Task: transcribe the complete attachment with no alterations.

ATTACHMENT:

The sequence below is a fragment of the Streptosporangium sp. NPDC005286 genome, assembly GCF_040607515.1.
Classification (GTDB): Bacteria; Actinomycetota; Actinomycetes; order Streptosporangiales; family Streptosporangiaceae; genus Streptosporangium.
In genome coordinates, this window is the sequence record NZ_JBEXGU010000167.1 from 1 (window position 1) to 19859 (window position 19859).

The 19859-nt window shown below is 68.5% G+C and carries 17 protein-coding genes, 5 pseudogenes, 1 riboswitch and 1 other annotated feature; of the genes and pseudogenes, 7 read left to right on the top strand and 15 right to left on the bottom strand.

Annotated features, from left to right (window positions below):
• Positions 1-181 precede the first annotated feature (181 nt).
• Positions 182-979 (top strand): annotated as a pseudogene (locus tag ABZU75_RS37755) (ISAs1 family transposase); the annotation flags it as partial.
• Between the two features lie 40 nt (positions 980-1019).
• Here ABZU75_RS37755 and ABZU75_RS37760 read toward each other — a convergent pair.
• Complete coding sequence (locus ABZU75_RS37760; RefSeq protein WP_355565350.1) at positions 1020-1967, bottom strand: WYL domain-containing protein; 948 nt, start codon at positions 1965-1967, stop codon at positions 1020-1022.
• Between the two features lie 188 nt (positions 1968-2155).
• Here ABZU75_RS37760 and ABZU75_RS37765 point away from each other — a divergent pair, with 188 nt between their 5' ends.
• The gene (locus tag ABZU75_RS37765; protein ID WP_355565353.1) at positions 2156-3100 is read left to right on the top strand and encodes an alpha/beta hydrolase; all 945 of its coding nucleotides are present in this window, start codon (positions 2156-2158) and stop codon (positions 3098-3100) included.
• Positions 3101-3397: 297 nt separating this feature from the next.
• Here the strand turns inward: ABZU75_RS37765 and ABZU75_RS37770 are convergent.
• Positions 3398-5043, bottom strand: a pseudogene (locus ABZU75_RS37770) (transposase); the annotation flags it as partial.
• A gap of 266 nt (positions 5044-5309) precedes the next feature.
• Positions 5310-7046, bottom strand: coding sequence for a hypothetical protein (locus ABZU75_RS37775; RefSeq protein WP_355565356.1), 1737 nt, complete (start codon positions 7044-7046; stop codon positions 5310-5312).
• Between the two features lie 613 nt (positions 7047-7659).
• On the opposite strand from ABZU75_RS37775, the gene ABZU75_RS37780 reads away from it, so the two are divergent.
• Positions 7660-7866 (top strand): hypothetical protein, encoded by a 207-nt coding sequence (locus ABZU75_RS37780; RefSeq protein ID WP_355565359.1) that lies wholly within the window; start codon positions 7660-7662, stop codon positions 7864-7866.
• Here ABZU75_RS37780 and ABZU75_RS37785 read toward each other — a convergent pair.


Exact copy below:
The sequence below is a fragment of the Streptosporangium sp. NPDC005286 genome, assembly GCF_040607515.1.
Classification (GTDB): Bacteria; Actinomycetota; Actinomycetes; order Streptosporangiales; family Streptosporangiaceae; genus Streptosporangium.
In genome coordinates, this window is the sequence record NZ_JBEXGU010000167.1 from 1 (window position 1) to 19859 (window position 19859).

The 19859-nt window shown below is 68.5% G+C and carries 17 protein-coding genes, 5 pseudogenes, 1 riboswitch and 1 other annotated feature; of the genes and pseudogenes, 7 read left to right on the top strand and 15 right to left on the bottom strand.

Annotated features, from left to right (window positions below):
• Positions 1-181 precede the first annotated feature (181 nt).
• Positions 182-979 (top strand): annotated as a pseudogene (locus tag ABZU75_RS37755) (ISAs1 family transposase); the annotation flags it as partial.
• Between the two features lie 40 nt (positions 980-1019).
• Here ABZU75_RS37755 and ABZU75_RS37760 read toward each other — a convergent pair.
• Complete coding sequence (locus ABZU75_RS37760; RefSeq protein WP_355565350.1) at positions 1020-1967, bottom strand: WYL domain-containing protein; 948 nt, start codon at positions 1965-1967, stop codon at positions 1020-1022.
• Between the two features lie 188 nt (positions 1968-2155).
• Here ABZU75_RS37760 and ABZU75_RS37765 point away from each other — a divergent pair, with 188 nt between their 5' ends.
• The gene (locus tag ABZU75_RS37765; protein ID WP_355565353.1) at positions 2156-3100 is read left to right on the top strand and encodes an alpha/beta hydrolase; all 945 of its coding nucleotides are present in this window, start codon (positions 2156-2158) and stop codon (positions 3098-3100) included.
• Positions 3101-3397: 297 nt separating this feature from the next.
• Here the strand turns inward: ABZU75_RS37765 and ABZU75_RS37770 are convergent.
• Positions 3398-5043, bottom strand: a pseudogene (locus ABZU75_RS37770) (transposase); the annotation flags it as partial.
• A gap of 266 nt (positions 5044-5309) precedes the next feature.
• Positions 5310-7046, bottom strand: coding sequence for a hypothetical protein (locus ABZU75_RS37775; RefSeq protein WP_355565356.1), 1737 nt, complete (start codon positions 7044-7046; stop codon positions 5310-5312).
• Between the two features lie 613 nt (positions 7047-7659).
• On the opposite strand from ABZU75_RS37775, the gene ABZU75_RS37780 reads away from it, so the two are divergent.
• Positions 7660-7866 (top strand): hypothetical protein, encoded by a 207-nt coding sequence (locus ABZU75_RS37780; RefSeq protein ID WP_355565359.1) that lies wholly within the window; start codon positions 7660-7662, stop codon positions 7864-7866.
• Here ABZU75_RS37780 and ABZU75_RS37785 read toward each other — a convergent pair.